Computational Mechanobiology

Tissues in the musculoskeletal system are exquisitely designed with superb mechanical properties. The tissues are also able to adapt to withstand changing mechanical conditions. The Computational Mechanobiology Group is focused on understanding these two exciting features. Using computer modeling techniques, we seek to understand the mechanical behavior of tissues and their adaptive and regenerative response to mechanical stimuli at the different time and length scales.

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Bone Remodeling around Implants

Periprosthetic bone loss remains a persistent concern in the long term survival of primary total hip arthroplasty (THA). Changes in the loading conditions, geometry and material properties after THA alter the internal mechanical environment within the bone, stimulating a periprosthetic bone remodelling response which usually leads to a net bone loss. This is of major concern, particularly in the proximal Gruen zones, which are critical for implant stability and Iongevity. Using computer modeling techniques, we investigate the mechanics of total hip replacement and explore the limits of current designs.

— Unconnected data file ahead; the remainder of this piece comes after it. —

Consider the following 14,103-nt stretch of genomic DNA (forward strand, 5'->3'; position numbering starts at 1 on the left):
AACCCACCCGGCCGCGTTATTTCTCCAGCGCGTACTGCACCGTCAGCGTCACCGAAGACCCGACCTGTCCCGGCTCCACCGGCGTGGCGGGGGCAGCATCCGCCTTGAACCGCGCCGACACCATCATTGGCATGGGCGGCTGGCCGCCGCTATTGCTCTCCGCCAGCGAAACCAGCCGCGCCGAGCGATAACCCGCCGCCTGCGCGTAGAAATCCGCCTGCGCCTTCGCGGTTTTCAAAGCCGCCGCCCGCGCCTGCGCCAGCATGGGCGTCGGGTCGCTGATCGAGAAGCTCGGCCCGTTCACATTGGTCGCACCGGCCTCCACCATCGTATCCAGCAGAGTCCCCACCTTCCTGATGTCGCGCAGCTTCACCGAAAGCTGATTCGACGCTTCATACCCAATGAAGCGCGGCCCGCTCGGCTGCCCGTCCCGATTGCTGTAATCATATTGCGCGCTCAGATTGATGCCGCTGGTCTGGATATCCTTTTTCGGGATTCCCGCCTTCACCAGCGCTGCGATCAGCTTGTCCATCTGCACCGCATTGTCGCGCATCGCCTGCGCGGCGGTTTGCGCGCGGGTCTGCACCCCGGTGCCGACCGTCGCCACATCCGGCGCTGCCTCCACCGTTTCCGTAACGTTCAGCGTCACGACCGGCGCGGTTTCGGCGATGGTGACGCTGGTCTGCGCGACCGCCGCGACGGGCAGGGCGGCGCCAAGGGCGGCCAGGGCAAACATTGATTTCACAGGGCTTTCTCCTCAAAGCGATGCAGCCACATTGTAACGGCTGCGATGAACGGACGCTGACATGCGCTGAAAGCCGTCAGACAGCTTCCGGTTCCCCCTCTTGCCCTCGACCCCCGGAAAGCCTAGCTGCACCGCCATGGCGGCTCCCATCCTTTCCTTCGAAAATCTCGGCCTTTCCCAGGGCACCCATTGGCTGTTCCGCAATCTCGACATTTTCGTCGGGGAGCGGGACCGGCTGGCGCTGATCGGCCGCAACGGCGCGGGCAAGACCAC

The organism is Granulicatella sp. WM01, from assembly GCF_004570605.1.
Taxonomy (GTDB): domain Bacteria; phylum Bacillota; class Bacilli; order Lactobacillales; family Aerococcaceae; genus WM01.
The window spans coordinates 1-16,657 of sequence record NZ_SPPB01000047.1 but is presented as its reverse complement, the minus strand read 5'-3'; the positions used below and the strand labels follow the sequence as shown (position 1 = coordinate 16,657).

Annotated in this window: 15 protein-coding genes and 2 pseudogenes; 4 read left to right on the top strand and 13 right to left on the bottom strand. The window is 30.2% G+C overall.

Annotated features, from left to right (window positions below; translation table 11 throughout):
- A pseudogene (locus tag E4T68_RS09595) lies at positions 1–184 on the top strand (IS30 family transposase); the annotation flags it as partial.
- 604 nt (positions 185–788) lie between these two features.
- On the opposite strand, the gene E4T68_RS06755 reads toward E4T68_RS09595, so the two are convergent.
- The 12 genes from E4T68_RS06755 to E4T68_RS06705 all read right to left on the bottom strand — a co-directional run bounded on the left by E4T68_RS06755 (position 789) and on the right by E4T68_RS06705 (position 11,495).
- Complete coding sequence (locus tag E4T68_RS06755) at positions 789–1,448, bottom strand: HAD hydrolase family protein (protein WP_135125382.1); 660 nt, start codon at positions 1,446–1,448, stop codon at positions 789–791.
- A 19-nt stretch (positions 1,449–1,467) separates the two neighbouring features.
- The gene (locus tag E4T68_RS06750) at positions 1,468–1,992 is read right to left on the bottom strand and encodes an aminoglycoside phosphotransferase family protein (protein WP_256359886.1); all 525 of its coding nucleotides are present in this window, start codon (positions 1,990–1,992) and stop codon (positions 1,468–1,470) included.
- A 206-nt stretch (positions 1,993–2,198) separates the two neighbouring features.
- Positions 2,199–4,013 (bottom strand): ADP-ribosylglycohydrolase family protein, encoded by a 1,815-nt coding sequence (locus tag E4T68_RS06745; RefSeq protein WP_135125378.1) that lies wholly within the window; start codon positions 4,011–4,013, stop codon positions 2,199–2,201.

Computer model predictions of bone remodeling around two different hip implant designs. Differences in bone density of the remodeled and intact bone are plotted for different mechanical strain thresholds leading to formation and resorption responses.